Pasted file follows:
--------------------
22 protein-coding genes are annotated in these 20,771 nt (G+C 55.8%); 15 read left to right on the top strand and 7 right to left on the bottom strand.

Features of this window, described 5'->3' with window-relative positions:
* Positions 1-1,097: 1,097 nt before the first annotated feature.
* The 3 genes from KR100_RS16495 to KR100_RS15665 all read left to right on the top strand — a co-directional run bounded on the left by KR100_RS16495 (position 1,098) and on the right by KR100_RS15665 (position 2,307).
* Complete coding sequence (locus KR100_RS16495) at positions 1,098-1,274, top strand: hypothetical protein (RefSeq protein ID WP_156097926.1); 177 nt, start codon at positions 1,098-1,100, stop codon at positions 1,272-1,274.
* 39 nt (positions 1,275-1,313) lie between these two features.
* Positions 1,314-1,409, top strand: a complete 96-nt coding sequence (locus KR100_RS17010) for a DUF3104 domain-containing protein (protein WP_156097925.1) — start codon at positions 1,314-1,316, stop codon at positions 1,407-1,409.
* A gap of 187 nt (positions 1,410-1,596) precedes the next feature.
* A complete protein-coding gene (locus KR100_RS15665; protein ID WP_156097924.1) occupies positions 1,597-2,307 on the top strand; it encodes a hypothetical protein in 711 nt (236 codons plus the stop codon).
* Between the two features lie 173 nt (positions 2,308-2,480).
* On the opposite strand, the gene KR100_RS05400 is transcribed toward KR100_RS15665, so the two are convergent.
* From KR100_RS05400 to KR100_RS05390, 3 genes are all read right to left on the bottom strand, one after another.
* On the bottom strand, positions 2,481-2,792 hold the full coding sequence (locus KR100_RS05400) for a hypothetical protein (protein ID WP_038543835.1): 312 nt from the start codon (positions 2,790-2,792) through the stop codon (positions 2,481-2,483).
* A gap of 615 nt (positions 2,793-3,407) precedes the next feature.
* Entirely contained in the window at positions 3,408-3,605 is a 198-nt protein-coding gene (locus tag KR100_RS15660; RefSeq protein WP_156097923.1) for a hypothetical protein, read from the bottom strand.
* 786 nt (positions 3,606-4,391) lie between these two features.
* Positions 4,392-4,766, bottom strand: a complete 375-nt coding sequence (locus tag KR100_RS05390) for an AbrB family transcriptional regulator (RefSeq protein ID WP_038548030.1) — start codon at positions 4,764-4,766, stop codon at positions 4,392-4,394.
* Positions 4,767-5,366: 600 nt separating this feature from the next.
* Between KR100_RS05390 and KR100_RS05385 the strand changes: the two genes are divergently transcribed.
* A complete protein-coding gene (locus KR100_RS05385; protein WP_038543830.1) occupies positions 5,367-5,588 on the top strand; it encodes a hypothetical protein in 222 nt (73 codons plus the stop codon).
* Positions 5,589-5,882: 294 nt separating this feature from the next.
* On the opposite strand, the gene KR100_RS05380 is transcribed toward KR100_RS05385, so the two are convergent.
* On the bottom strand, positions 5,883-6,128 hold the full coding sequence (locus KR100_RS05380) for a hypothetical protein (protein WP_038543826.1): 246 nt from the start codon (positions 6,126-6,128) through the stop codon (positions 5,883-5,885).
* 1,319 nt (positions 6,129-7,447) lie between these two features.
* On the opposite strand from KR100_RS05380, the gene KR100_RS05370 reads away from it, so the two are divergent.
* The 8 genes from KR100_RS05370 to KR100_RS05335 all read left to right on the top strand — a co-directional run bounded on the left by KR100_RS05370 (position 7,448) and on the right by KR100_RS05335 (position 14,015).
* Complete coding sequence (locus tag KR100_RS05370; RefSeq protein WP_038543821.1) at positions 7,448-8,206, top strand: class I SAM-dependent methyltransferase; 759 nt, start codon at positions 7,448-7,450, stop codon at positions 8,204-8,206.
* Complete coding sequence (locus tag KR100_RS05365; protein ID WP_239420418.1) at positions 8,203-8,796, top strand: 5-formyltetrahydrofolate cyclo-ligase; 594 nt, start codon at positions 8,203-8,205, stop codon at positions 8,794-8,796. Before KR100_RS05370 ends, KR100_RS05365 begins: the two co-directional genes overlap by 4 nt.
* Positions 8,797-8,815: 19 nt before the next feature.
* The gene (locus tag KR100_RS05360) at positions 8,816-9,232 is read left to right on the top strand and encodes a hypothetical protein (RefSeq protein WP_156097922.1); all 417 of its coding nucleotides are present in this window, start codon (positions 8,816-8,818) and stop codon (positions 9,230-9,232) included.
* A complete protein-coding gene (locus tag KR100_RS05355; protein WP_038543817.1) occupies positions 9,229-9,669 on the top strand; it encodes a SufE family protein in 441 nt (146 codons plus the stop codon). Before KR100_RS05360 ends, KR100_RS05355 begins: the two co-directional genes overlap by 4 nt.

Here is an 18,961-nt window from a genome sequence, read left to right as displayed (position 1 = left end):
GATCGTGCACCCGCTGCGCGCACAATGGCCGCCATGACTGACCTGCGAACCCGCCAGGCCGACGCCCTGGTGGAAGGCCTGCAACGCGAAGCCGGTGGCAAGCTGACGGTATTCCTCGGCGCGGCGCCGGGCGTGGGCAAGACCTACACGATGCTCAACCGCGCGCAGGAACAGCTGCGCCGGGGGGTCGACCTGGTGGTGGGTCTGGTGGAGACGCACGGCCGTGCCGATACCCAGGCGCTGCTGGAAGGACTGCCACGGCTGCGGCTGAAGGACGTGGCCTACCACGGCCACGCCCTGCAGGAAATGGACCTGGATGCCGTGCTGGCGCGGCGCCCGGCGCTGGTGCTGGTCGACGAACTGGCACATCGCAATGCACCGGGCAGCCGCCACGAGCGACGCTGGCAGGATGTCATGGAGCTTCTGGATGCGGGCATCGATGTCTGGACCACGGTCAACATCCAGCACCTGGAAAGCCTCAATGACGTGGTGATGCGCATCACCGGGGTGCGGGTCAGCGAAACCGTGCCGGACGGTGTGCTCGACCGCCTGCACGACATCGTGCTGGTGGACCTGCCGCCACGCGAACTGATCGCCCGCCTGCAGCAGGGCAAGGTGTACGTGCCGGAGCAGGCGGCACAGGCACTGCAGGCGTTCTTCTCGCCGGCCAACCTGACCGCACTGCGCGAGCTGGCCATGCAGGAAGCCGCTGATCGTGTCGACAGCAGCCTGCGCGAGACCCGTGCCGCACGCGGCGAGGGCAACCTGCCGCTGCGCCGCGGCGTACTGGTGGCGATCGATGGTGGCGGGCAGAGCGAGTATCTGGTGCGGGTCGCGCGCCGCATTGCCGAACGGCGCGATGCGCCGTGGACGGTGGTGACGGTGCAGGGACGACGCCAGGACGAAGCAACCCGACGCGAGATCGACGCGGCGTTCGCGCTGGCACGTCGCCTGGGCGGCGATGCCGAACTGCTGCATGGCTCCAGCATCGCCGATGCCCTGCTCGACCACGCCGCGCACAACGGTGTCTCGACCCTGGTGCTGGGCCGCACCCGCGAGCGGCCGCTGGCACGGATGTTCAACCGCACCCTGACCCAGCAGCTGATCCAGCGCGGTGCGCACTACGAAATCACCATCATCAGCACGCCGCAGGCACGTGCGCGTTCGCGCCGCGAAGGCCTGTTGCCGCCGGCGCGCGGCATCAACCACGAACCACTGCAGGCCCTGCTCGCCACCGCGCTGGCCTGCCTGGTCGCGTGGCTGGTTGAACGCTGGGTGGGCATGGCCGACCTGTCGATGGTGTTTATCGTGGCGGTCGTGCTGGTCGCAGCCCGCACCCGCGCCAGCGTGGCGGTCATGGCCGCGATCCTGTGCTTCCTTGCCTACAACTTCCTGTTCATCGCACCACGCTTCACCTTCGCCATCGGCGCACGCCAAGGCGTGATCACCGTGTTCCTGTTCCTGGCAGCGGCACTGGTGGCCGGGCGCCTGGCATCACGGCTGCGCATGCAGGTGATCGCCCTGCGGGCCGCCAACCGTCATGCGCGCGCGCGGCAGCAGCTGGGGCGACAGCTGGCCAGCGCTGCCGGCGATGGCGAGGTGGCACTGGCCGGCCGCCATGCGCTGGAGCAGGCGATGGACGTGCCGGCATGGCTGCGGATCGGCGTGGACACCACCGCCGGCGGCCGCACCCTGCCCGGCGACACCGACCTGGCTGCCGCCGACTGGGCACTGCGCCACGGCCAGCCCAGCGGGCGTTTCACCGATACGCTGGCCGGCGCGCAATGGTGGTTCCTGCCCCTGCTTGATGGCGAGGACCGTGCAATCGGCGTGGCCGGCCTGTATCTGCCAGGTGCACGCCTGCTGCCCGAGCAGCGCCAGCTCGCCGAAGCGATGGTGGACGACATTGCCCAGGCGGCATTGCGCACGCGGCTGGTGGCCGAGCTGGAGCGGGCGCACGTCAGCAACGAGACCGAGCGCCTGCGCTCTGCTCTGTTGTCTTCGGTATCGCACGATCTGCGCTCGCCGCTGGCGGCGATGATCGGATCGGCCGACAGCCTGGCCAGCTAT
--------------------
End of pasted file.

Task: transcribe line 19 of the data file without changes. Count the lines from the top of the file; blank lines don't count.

* Between KR100_RS05390 and KR100_RS05385 the strand changes: the two genes are divergently transcribed.